The signs were there in the pre-pandemic era, as the great wave of baby boomers crashed into old age, many without traditional pensions or savings. Now, with unemployment rates at historic levels and the stock market on a white-knuckle ride, Americans are being forced to give up their old notions about retirement.
Please click on the links below to explore the new rules of retirement. This list will be regularly updated.
2020 has scrambled a lot of our expectations, so check in with personal finance columnist Michelle Singletary to see whether your retirement plans are still on track. This interactive tool will give you a sense of where you are financially, so you can make better decisions about what you need to do to retire when you want, with enough money to live comfortably. — By Michelle Singletary and Youjin Shin
More advice from Michelle Singletary on securing your retirement in these uncertain times
The Washington Post spoke to six Americans who have come to the end of their working lives with no financial cushion. The coronavirus pandemic has scrambled many Americans’ financial futures, but some baby boomers have found surprising ways to cope with the downturn in the economy. — By Will Englund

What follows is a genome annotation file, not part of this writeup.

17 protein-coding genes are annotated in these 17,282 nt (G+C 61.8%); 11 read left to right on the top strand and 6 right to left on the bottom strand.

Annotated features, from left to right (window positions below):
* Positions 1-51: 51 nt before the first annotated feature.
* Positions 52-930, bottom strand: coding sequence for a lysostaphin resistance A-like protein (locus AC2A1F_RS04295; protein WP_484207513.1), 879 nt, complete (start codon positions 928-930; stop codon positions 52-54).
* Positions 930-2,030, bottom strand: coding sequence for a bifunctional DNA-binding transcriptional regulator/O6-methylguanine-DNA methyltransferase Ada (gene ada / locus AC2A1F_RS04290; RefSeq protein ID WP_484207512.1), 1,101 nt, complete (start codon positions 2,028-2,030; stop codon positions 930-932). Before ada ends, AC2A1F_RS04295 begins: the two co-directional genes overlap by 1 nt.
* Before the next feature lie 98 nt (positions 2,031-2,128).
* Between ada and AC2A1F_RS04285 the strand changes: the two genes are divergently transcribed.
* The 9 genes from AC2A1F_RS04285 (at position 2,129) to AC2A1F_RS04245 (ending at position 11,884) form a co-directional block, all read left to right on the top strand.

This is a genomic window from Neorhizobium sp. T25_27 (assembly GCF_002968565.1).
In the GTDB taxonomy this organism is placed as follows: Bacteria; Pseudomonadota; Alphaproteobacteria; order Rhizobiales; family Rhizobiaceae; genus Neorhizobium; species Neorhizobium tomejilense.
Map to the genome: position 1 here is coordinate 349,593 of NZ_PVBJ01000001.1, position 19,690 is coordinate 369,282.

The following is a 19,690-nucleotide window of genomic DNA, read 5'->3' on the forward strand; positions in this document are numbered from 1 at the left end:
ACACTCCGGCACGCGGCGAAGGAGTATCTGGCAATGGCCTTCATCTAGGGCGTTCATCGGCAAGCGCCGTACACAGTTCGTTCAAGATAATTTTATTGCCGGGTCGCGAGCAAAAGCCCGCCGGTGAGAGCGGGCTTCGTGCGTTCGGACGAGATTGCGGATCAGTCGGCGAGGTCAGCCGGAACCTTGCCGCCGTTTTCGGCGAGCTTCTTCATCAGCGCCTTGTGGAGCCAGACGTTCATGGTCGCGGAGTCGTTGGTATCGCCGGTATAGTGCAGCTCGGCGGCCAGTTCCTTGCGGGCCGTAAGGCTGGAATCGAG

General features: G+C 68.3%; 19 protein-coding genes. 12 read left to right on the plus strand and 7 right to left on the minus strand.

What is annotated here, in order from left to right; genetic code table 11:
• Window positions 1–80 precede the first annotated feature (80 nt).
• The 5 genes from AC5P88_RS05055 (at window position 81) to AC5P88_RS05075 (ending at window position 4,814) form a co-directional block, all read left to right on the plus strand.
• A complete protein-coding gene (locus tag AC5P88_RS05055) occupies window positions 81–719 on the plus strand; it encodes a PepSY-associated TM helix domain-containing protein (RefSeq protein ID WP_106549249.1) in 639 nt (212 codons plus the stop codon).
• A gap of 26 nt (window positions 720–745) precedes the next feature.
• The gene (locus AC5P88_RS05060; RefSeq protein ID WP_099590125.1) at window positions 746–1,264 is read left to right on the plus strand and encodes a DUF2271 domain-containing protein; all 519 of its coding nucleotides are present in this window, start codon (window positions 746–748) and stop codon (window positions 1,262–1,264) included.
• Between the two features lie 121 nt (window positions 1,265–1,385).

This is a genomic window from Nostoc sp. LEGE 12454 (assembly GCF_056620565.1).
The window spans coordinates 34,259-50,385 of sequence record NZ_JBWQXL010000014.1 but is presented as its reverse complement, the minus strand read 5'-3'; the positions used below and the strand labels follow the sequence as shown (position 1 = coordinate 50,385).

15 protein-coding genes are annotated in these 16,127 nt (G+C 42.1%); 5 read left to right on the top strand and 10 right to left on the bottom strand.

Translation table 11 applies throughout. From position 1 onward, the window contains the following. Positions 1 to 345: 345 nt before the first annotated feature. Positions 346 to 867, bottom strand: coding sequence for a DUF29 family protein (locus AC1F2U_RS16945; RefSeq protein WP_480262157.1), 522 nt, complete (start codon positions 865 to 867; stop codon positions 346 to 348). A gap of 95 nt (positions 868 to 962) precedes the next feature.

As the coronavirus pandemic upends the economy, there’s never been a better time to re-examine the conventional wisdom about retirement. — By Michelle Singletary
You can’t turn the clock back and start saving. But a few proposals could help baby boomers and younger workers with no nest egg. — By Will Englund
For people who will get an $18,000 annual benefit when they turn 65 next year, that’s another $200,000 toward retirement – and even more when you take the inflation adjustment into account. — By Allan Sloan
Maintaining home ownership preserves wealth and independence for elderly parents, but work and worries mount for the next generation. — By Christopher Rowland
Employer-provided retirement plans have been vanishing everywhere since their peak around the year 2000. But in two states, they remain relatively common. We tried to figure out why. — By Andrew Van Dam
For those who spent years planning to hit the open road in retirement, the coronavirus has forced a whole suite of decisions about housing and finances. — By Gregory Scruggs
Lured by warm weather and the prospect that their Social Security benefits would go further, a growing number of Americans had been looking to retire abroad. — By Sindya N. Bhanoo